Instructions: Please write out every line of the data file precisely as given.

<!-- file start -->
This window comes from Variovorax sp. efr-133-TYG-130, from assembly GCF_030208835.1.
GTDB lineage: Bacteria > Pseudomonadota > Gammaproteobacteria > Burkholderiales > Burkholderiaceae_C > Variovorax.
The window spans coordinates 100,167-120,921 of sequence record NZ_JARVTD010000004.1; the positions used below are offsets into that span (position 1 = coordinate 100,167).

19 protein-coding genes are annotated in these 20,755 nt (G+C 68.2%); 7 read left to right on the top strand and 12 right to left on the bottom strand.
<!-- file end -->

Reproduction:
This window comes from Variovorax sp. efr-133-TYG-130, from assembly GCF_030208835.1.
GTDB lineage: Bacteria > Pseudomonadota > Gammaproteobacteria > Burkholderiales > Burkholderiaceae_C > Variovorax.
The window spans coordinates 100,167-120,921 of sequence record NZ_JARVTD010000004.1; the positions used below are offsets into that span (position 1 = coordinate 100,167).

19 protein-coding genes are annotated in these 20,755 nt (G+C 68.2%); 7 read left to right on the top strand and 12 right to left on the bottom strand.